After a series of studies and design analysis, the PUD has developed a highly innovative plan for a proposed hydropower project southeast of Index. It requires no dam, weir or river barriers, which reduces construction costs by $10 million. The project could power up to 22,500 homes at maximum output. Diverse, locally owned power sources, such as the Sunset Fish Passage & Energy Project, help make the PUD and its customers more self-sufficient, resilient and energy secure.
“We have proven success delivering low-impact hydropower projects that provide multiple benefits to our customers,” said Kim Moore, PUD Assistant General Manager of Water, Generation & Corporate Services. “This project could be a valuable addition to our portfolio. Among the low-impact projects we identified in the past seven years, it’s the lowest cost power source.”
As part of the project the PUD would make improvements to an aging, state-owned trap-and-haul facility that trucks salmon upstream above three impassible waterfalls to 90 miles of spawning habitat. The utility also is studying potential road and recreation improvements.
The PUD’s updated design modifies the water intake area and fish screens to cut excavation needs in half. It also reduces construction time by an estimated six months. In addition, more efficient turbines at a proposed powerhouse would increase annual energy production.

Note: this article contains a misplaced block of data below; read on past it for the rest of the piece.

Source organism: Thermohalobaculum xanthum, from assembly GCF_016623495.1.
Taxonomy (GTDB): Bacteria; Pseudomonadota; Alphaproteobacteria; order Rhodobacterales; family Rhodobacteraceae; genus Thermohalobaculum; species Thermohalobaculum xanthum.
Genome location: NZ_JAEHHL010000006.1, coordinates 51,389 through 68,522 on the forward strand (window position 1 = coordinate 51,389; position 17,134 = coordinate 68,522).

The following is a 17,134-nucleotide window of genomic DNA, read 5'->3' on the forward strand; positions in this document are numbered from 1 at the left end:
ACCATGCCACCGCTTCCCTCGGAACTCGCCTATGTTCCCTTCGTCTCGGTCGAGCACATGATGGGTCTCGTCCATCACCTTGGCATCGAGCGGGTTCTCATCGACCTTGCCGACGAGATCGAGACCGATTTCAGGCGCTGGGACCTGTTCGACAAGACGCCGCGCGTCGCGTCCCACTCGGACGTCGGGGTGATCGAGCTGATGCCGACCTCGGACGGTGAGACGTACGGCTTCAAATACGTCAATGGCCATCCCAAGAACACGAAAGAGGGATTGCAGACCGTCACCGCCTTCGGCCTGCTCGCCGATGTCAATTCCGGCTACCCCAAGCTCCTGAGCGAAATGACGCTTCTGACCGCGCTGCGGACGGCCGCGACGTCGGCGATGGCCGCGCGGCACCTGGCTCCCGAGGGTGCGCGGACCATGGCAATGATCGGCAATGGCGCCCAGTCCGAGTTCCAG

The “No-Dam” Design
The no-dam design is possible due to the unique geography of the South Fork Skykomish River. Upstream from Sunset Falls, the river turns sharply – a complete 180 degrees – creating a deep pool of water, which can accommodate an underwater intake structure. The water for the project would flow from the upstream intake to an underground tunnel through solid bedrock a half-mile to the PUD powerhouse. Sufficient water would remain in the river for fish, aesthetics and recreation.
The PUD cites several key benefits of its hydropower projects. They are non-polluting, local renewable sources with no heat or noxious gas releases. Their generating output coincides with the times of the year when energy is needed the most. Small hydropower projects typically are sited at or above waterfalls or impassible barriers to minimize fish issues. Hydropower facilities also have long lives – many operate for 100 years or more.
For decades, the bulk of the PUD’s energy has come from Pacific Northwest hydropower. The PUD has proven success operating its projects in a way that protects fish, wildlife, recreation and community resources. The utility has garnered numerous awards for its hydropower operations, including from the Puget Sound Regional Council, Renewable Energy World and the American Society of Civil Engineers.
In addition to the Sunset Project, the PUD is assessing two other local hydropower projects above Snoqualmie Falls near North Bend. These projects are the lowest cost renewable energy sources available locally, better in price than wind, solar, tidal and biomass/biogas.
Starting May 1, the PUD will survey customers about the Sunset Fish Passage & Energy Project. The survey will cover public access, recreation, aesthetics and other background information. Visit www.snopud.com/sunset in May to take the survey. Prize drawings for restaurant gift cards will be awarded. The utility encourages customers to participate.